Orion’s Belt


Two o’clock in the morning and not a skunk, porcupine or raccoon in sight, so after turning in the irrigation water, I turned my camera toward the night sky. Photo stats — Camera: Fujifilm X-Pro 1. Support: hand held. Film speed: ISO 3200. Lens and aperture: 35mm at ƒ/1.4. Exposure: 1/4 second.

15 thoughts on “Orion’s Belt

  1. Beautiful image of that constellation, even more impressive you were not using a tripod!

    We had some much needed rain today, starting about 2:00 AM. We had a beautiful sunset after the clouds parted in the west and I got a couple of photos.

    Poor Stinklesby the Skunk got hit out front. Unusual for him to be crossing the street in the morning. Buried him here in the front garden.

    • Thanks, Lavinia! Poor Stinklesby. That’s sad. We’re at the end of the road, so there’s really no traffic besides us coming in and out of the drive, and a few lost drivers to run over our skunks.

  2. You know I did the same thing at 3 o’clock one morning but I could not figure out the setting. There was a meteor shower my photos didn’t turn out well I need to work on my night photos! I love this!

    • Thanks, Michelle. Night photos are tricky. Normally you need to use a tripod for stability, and your exposure needs to be less than 30 seconds or you will see movement from the earth’s spinning.

      Given that, the best way to photograph stars and meteor showers is to try different combinations of exposures, ISO speeds and aperture settings. If you are in an area without much light pollution, 1/2, 1/4 or even 1/8 second exposure will pick up stars at ISO 2400 or faster and ƒ/2.8 lens or faster.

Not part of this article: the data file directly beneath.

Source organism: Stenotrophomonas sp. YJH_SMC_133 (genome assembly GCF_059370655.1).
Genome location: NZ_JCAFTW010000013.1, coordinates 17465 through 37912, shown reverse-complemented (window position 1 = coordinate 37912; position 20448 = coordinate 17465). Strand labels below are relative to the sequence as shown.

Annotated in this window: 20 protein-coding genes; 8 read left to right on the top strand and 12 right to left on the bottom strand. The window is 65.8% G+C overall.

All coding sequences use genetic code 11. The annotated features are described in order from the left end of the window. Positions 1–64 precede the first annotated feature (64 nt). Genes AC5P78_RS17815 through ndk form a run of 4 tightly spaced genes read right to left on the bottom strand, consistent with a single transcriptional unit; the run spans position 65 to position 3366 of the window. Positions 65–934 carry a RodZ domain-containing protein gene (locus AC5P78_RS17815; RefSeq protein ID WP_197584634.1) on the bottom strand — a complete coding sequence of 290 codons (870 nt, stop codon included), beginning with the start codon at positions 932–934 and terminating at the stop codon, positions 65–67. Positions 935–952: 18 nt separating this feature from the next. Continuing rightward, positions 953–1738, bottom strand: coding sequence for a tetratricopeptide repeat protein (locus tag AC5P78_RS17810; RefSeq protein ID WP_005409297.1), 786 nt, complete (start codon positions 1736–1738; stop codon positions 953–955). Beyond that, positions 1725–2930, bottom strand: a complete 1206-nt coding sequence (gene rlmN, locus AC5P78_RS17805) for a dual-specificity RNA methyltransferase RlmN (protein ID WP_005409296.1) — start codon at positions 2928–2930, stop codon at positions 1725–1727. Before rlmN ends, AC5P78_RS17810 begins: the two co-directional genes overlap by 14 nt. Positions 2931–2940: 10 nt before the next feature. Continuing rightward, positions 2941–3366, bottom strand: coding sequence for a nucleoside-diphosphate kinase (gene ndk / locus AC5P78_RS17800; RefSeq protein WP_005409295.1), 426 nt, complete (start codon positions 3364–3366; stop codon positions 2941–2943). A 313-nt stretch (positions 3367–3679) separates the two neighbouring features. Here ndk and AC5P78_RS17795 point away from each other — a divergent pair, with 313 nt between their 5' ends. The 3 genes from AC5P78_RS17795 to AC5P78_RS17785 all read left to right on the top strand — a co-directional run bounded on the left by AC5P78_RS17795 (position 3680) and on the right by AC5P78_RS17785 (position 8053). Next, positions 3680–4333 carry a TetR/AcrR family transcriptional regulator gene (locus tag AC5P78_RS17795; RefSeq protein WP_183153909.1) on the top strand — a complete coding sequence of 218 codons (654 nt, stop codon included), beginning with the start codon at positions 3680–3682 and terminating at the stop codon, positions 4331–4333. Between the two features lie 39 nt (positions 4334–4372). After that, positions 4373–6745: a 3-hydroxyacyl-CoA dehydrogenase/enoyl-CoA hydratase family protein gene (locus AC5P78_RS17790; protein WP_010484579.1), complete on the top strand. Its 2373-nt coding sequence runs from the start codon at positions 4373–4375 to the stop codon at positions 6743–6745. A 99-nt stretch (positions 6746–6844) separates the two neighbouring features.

Remember to turn off image stabilization when you put your camera on a tripod, and see if you can get your lens to focus on, and hold, infinity (often a problem with modern lenses that can do multiple focal points). I hope this helps.

      • I live in the country so no other lights. Plus I was worried about the critters around so it was a quick trip to the field out back. I do have a tripod. I put the in my phone so I can set it before I get out there~I’m glad no one saw me when I tried last time.

        My photos came out to light! Which is crazy because it was pitch black out there! I have a lot of opportunities to try this but I guess I need to set things up before I go and not take my dog! I thought she was a coyote!
        Thank you so much for your setting advice. I love your night photos! They are fascinating! 😀 It helps greatly!

      • Oh! I forgot to add. Always take a flashlight with you so you can see to change your settings. My wife won’t go to far from the house at night because of the monsters. I go out at night to move water, turn in irrigation, etc. After I stepped on a skunk in the dark, I learned to not go out without a flashlight. And now that porcupine visit the property nightly, I don’t want to step on and tangle with a porcupine.

      • Me either! I have my knew stun zapper thing! I got it for the dogs in my neighborhood that try to bite me! We do have a skunk too! I found a dead rabbit in my yard. Night time can be scary you are right! Not to mention the ticks and all that to worry about! I’m going to wait till Winter then I know the critters are hibernating!

      • OH ya that’s a good point! Plus them I’ll be ready! My last time sort of scared me a bit! I think I’m all brave until I hear something sneak up on me!

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